Fed consent order lifted on 1st National;
 CEO cites strength

Following the transformation of its lending culture and practices, First National Bank of the Rockies defied critics and emerged from federal scrutiny July 25 with a clean bill of health and stronger than ever, bank President, Chairman and CEO Pete Waller announced this week.

News the bank is free from the federal consent order it agreed to in November 2009 came nearly 30 days late at the request of the Office of the Comptroller of the Currency, the agency that executed the order, Waller said.

The OCC scrutinized the bank for nearly four years as it developed and implemented plans to increase liquidity and strengthen loan loss reserves, he said.

The bank’s capital is now well above peer group numbers, with total risk-based capital as of June 30 at 19.05 percent. The regulatory requirement to meet the definition of “well capitalized,” the highest category, is 10 percent, Waller said. 

Another measure of financial health, the bank’s tier 1 leverage capital, was 10.10 percent as of June 30, well above the 6 percent regulatory threshold to be considered “well capitalized,” he said.

“There’s a lot of misinformation about the banking business out there and we want to clearly communicate the facts about the regulatory issues we faced and the financial strength of FNBR,” Waller said.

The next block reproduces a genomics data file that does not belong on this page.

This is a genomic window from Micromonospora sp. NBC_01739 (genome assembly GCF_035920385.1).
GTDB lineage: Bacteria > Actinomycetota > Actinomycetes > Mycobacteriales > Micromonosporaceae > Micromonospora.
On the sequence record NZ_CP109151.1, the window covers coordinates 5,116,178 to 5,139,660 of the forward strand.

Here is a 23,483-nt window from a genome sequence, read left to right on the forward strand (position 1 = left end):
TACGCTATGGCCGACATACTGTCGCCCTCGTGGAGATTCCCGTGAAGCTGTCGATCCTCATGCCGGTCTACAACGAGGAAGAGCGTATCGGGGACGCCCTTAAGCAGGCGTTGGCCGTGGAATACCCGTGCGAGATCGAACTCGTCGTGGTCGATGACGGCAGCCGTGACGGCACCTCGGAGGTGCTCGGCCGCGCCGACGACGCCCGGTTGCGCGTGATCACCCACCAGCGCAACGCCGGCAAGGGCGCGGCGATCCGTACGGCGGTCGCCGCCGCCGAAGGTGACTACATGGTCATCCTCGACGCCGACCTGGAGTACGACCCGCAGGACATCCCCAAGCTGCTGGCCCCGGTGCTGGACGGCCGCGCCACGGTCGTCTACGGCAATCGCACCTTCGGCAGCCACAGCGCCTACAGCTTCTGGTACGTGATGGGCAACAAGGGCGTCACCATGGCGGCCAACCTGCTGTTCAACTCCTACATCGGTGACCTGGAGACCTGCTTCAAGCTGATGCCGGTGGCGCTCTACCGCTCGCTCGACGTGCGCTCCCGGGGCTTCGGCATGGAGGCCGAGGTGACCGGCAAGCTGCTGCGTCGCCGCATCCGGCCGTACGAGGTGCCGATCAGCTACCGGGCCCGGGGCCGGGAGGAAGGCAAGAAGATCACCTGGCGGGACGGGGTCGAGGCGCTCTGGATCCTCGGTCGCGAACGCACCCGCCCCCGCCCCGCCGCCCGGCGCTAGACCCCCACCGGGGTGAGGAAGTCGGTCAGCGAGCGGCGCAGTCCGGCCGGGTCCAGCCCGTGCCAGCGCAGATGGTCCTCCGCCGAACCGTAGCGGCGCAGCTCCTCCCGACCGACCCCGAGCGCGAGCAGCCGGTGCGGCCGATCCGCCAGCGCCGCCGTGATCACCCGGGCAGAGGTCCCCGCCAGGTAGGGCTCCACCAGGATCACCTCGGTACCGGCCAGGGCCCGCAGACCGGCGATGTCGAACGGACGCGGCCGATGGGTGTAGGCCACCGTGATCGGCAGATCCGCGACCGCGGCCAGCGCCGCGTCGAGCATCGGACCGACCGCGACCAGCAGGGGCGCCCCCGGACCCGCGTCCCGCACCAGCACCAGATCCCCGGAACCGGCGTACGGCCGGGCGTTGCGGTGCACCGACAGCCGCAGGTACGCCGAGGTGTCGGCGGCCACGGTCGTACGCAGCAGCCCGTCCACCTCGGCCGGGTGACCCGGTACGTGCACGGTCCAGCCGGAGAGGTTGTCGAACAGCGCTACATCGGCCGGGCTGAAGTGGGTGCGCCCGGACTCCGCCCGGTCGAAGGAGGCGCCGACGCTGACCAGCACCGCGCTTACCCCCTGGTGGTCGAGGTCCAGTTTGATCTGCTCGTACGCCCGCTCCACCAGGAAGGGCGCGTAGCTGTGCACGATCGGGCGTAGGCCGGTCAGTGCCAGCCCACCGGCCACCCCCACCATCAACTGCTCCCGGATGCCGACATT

Regulators also looked at liquidity as a measure of the bank’s financial strength and First National Bank of the Rockies’ loan-to-deposit ratio compares favorably at 42.97 percent with the bank’s peer group at 74.85 percent, he said. 

“Our investment portfolio consists of highly liquid investment-grade securities. That points to the fact that FNBR’s liquidity is very strong,” Waller said.

“There were rumors going through the community, some of it led by some of our competitors, I’m sorry to say, that the bank was going to fail,” he said. “We knew that that was not going to be the case. We knew we had the capital support from the ownership and we knew we had the management expertise to do the job at hand so we just rolled up our sleeves and got to work and totally changed the lending culture of our institution.”

The consent order came after the bank suffered losses in the commercial real estate and speculative housing markets, losses it initially believed it could weather because of continuing strength in the oil and gas industry, Waller said.

“There was a lot of thought in this marketplace that we were going to be buffered from (the economic decline) because of energy,” Waller said. “(The belief was) everything’s going to be fine here because of oil and gas.”

The consent order required the bank to address 12 areas of concern, including commercial real estate risk management and problem loan management.

Some personnel changes, like the appointment of a new chief credit administrator, contributed to the bank’s successful emergence from the consent order, Waller said.

“Between myself, my chief financial officer and the chief credit administrator, we did a lot of work on the methodology used (to gage risk exposure in certain loan categories) and we totally changed our approach to that analysis,” he said


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